I was looking at the list of books we could review, even before visiting the collection, and I took no time in deciding that I will be reviewing Rubaiyat of Omar Khayyam, the reason being Omar, a poet who wrote in Persian. I can understand Persian in bits and pieces because of the similarity of some words with Urdu so I wanted to see and read this translated book. Rubaiyat means a collection of quatrains, Omar mostly wrote quatrains. They have a rhyming scheme of aaba. The mental image for this book set in my head was of an old book with yellowing, fragile pages. The physical image was similar except it was hard bounded. The sides of the pages were flaky and tearing up. Paper on which the text was written wasn’t very thick but the paper where the images were, was glossy. Feeling and smelling old paper has always been something that I have liked and I had the same feeling with this book. The images and text came alternatively and there were a lot of blank pages in between, there was no printing on the left pages/back of a page on the right. The text was surrounded by illustrations, they were carefully thought out and drawn, and were beautiful. Some of them resembled Islamic motifs like the ones I had seen even in Islamic architecture. Also, the Illustrations went well with the text, like if the text had something to do with vessels the illustrations would have chalice or a vessel. Same was for the images. They were carefully taken, It doesn’t seem that they were manipulated, you got what you saw through the lens. Photographers did a great job of composition, dressing up people and having them hold objects, in some images the text was also there. At first, I couldn’t make sense out of the pictures. Because they didn’t depict what the text said and there were some nudes in that! What I knew of Islam and how I thought of it was that it had a set of ideals for women to follow and, what I saw here was women posing nude. This was something hard for me to digest and so I dived deep into the book. Eventually, got to an understanding that some pictures were a little abstract while some depicted what the text said Like the example below. Also, there were arguments that FitzGerald has put in his translation of Omar’s quatrains FitzGerald’s translation is rhyming and metrical, and rather free. Many of the verses are paraphrased, and some of them cannot be confidently traced to his source material at all. Michael Kearney claimed that FitzGerald described his work as “transmogrification”. To a large extent, the Rubaiyat can be considered original poetry by FitzGerald loosely based on Khayyam’s quatrains rather than a “translation” in the narrow sense.[1]. I was reading this another article where Sadegh Hedayat, a modern scholar also defended FitzGerald’s position[2]. These two references could actually explain what FitzGerald thought of Khayyam and why there were nudes in this book.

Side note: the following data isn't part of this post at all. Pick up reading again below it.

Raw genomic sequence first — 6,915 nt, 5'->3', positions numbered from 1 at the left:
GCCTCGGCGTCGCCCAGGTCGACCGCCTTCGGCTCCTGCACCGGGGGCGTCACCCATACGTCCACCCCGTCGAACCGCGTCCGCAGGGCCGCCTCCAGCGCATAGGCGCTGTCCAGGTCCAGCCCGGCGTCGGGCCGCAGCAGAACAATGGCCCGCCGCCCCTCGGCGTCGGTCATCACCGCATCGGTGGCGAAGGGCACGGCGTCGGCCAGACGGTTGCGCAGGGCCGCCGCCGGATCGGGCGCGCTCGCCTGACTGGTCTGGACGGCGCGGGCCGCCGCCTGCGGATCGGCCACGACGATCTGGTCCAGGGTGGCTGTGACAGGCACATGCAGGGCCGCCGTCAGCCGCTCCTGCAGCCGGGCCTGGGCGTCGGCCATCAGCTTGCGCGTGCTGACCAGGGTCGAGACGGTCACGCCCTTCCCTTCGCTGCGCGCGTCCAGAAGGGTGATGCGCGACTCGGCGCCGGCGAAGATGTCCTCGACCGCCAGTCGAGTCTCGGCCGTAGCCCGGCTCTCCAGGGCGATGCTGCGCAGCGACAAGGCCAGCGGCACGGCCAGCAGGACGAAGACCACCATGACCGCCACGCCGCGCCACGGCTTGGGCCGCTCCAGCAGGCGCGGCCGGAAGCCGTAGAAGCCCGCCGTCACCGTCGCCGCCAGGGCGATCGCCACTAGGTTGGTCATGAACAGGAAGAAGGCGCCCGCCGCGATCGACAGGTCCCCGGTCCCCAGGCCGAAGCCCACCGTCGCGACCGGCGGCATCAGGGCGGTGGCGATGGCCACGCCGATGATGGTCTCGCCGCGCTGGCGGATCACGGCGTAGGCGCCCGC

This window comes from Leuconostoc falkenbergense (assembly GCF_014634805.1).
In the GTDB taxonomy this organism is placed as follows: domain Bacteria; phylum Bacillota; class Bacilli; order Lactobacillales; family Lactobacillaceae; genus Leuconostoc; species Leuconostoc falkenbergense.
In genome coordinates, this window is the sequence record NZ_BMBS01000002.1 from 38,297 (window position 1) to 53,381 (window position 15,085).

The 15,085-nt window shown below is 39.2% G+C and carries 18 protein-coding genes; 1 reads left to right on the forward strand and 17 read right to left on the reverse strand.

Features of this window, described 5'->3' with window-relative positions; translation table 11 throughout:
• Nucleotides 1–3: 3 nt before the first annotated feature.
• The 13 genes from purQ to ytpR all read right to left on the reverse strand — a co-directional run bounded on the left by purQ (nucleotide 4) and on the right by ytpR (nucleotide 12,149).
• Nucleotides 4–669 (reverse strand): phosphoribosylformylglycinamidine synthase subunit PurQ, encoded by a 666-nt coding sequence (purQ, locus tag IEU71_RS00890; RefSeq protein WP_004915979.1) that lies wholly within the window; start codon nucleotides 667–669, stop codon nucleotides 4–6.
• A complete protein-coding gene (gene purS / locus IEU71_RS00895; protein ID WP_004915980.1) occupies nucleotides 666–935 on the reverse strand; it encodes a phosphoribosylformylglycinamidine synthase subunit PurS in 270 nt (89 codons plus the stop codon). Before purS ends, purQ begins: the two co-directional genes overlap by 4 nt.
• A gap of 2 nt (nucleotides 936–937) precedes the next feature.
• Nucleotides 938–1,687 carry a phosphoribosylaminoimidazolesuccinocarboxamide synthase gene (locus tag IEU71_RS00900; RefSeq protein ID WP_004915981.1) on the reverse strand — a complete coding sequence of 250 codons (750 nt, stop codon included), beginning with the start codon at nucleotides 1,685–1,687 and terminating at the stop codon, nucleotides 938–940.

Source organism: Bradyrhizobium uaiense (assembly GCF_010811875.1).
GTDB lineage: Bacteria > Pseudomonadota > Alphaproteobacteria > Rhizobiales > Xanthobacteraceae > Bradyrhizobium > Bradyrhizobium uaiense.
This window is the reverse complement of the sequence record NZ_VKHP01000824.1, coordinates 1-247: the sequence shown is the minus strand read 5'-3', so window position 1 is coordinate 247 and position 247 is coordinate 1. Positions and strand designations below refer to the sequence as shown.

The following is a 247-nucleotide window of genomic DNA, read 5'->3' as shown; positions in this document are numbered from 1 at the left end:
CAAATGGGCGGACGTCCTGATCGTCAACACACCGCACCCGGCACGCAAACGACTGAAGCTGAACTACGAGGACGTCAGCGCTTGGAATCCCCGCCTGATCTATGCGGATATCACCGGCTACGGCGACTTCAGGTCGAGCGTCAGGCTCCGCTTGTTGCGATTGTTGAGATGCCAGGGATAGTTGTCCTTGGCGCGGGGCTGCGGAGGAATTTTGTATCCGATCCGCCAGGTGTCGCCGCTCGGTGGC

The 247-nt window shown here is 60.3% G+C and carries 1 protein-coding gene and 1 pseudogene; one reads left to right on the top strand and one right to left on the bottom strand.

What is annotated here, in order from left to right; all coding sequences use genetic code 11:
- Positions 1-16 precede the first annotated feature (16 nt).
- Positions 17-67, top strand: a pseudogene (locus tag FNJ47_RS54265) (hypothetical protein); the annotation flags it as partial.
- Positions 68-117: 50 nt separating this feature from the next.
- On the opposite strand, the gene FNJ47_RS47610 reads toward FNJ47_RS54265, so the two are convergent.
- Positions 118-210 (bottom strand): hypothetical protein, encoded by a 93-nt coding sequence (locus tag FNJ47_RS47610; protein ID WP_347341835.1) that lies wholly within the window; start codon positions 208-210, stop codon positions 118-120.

Image1: Image2 explains the text of this image